In this post, I suggested that CNN's Black in America series is extremely problematic because of how it normalizes whiteness. I would like to play with that idea some more.
The premise behind the Black in America series is that people of color are some type of fascinating Other to be deconstructed, explained, and their mysterious ways worked through on national television.
Let us reverse the gaze for a moment. Decentering whiteness, and challenging how it is taken as a de facto, unmarked, and unnamed type of "normal" identity, is critical if we are to understand the roots--and implications--of white racial resentment and white fear in post civil rights America.
The white identity politics of the Right, which they are doubling down on following Romney's defeat by Obama, are a reaction to how conservatives perceive Whiteness as being challenged and under siege in this moment. As such, the timing is opportune for examining the "mysterious" and "problematic" ways of white folks. Such questions can serve the Common Good and better prepare all of us for an America where the colorline is in flux.
As such, if CNN made a White in America series, what questions and topics would you like to see it explore?
Should the show focus on the pathologies of the white poor, middle class, and rich, with their high levels of drug use, sexual promiscuity, and the crisis of white masculinity in this country?
Alternatively, should the show explore how rich white men almost destroyed the country's economy and were enabled by other elites in doing so...we all know that if blacks or other people of color behaved as badly as the White CEO's that caused the Great Recession, a national conversation about "affirmative action" (and how such incompetents got their jobs) would spontaneously occur.
In the spirit of the Black in America series, I have some specific questions about White People that I am very curious about. Perhaps, some of our readers can offer up some answers for the benefit of the non-white public.
1. I have never heard of black or Hispanic parents letting their teenage, or even college age children, have sex in the house with former's knowledge. Moreover, I have acquaintances who happen to be white, whose mothers would bring them breakfast in bed after their girlfriend spent the night. Is this common?
2. I would like to know about colorism in the white community. White people have many issues surrounding their skin color. On one hand, there is an odd fascination and revulsion with dark skin. Many white folks like to get a tan; however, they have no sense of affinity with black or brown people. How is this reconciled? Also, the "darker" white ethnic groups in the United States have a reputation for being very hostile to people of color. What types of psychological neuroses are at work there?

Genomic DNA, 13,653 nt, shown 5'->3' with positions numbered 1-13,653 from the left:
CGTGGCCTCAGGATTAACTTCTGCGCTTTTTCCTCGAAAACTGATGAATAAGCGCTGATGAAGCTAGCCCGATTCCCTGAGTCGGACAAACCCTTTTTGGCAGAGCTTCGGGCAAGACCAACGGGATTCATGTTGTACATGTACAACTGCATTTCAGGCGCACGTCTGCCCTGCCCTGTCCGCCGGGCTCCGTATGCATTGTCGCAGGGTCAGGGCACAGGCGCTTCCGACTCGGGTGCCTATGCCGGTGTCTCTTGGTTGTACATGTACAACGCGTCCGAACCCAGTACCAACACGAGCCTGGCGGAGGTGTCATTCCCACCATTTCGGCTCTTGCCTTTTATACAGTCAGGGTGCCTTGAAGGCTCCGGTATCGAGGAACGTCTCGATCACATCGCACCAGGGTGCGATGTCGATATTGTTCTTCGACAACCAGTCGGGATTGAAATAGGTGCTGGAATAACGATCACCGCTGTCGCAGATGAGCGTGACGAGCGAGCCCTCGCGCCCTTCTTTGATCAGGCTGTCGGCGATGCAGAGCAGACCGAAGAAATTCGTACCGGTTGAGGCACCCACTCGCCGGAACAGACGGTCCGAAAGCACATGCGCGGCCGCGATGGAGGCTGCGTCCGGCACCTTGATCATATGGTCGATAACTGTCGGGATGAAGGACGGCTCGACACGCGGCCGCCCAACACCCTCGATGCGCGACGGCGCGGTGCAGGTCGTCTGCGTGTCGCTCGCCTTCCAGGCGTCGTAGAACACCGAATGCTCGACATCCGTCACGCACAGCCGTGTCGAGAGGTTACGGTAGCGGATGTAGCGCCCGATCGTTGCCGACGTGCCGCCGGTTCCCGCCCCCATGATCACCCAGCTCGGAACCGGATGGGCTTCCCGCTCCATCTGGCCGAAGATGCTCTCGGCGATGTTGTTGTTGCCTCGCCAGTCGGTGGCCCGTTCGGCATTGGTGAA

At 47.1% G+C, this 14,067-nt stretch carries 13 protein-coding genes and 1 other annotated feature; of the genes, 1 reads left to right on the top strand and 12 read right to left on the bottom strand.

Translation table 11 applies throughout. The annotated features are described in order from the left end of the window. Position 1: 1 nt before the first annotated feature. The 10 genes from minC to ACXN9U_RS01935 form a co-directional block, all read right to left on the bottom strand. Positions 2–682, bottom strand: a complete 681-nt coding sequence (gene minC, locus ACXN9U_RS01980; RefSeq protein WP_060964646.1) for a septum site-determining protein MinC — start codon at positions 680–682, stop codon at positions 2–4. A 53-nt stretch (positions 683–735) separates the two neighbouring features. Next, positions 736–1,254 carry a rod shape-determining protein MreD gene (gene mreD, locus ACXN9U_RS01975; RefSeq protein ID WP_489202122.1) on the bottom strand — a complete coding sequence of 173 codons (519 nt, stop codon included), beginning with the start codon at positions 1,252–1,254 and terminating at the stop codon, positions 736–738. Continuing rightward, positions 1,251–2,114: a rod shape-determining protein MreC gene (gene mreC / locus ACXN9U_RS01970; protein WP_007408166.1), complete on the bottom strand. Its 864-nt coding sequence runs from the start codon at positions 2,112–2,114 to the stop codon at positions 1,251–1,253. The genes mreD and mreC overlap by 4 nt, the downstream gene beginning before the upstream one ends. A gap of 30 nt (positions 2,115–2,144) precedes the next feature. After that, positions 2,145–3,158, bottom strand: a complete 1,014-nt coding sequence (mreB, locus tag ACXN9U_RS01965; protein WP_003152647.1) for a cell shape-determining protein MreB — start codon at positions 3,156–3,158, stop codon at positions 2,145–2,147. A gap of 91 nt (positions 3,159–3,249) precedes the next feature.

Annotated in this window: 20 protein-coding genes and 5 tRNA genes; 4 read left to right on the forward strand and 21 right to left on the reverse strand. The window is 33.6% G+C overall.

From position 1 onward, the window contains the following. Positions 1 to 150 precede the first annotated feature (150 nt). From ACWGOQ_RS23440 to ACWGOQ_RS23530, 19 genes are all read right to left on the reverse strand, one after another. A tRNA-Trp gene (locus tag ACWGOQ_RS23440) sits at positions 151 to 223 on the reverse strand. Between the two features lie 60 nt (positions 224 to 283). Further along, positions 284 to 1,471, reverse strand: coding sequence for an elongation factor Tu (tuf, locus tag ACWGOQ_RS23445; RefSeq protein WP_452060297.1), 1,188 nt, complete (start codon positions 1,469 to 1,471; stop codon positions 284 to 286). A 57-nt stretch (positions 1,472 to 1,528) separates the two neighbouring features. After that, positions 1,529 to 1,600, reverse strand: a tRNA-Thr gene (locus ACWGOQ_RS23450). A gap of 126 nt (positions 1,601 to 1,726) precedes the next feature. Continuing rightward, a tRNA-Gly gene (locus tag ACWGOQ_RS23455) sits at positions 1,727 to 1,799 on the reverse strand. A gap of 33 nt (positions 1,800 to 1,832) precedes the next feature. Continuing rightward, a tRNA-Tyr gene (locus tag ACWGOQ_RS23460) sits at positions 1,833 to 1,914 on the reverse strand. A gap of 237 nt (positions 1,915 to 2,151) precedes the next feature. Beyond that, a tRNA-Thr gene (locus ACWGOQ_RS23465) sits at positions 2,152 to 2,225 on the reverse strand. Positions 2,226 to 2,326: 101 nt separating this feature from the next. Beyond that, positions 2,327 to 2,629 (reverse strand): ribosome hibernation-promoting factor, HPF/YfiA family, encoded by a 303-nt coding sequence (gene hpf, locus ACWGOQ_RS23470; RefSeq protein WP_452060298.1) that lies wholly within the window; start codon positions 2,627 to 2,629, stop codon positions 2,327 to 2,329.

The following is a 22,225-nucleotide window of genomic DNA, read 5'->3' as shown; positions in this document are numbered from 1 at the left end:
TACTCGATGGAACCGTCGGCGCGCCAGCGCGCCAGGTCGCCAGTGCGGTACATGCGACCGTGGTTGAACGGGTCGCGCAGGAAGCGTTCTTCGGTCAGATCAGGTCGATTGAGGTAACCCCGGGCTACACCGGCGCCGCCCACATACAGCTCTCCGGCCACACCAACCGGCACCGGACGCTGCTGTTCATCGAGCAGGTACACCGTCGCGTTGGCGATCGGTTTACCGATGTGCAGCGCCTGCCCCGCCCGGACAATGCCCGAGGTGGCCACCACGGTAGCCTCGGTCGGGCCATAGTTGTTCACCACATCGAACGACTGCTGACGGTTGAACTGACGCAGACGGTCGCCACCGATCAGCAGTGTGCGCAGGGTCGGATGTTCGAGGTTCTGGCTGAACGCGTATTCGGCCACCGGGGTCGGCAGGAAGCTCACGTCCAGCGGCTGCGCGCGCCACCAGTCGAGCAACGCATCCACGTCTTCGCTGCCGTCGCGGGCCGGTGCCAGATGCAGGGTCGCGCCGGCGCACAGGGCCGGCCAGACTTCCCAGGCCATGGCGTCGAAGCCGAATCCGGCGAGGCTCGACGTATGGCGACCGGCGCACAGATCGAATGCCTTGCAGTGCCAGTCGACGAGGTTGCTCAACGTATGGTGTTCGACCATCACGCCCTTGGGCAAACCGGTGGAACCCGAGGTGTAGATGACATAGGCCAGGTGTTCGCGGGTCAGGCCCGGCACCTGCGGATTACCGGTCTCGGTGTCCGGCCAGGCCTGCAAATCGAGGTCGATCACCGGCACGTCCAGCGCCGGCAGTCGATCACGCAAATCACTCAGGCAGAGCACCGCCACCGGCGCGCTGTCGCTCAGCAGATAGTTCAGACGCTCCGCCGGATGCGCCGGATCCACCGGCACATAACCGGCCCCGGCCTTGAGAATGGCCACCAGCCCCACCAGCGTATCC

3. The bodies of black women have been an object of prurient fascination, lust, wanting, and disgust when viewed through the White Gaze. See: Sarah Baartman, "The Hottentot Venus," many commercial hip hop videos, as well as some of the various sub-genres in contemporary pornography.
In the West, the black body has been an object of loathing by whites. It is, and has been, a site for racist attitudes to be (quite literally) projected upon. Thus, a puzzle.
How do white folks reconcile the popularity of white women who are now famous for having physical attributes which are poor imitations of idealized black women's bodies? See Kim Kardashian, a white women who is famous for having a butt that is none too special or particularly attractive.
4. There have been documentaries about black women's relationship with their hair. I would like to learn more about white women's hair. What are all of those products that white women, and some men, use to "style" it with? Who teaches you good white folks how to use all of those hair treatments? How much do white women spend at the hair salon? How often do you go?
Also, why do most white men go to the same place where white women get their haircuts? Black men are the product of a barbershop culture, this leads me to ask some questions about white (American) men's masculinity.
5. When you read about white teachers having sex with their students, is there any sense of racial shame? One rarely sees stories about black and brown folks doing such things. Moreover, when you read about white serial killers, white domestic terrorists, and white mass shooters who go crazy and kill large numbers of people at movie theaters, do you reflect about what is wrong in your own culture?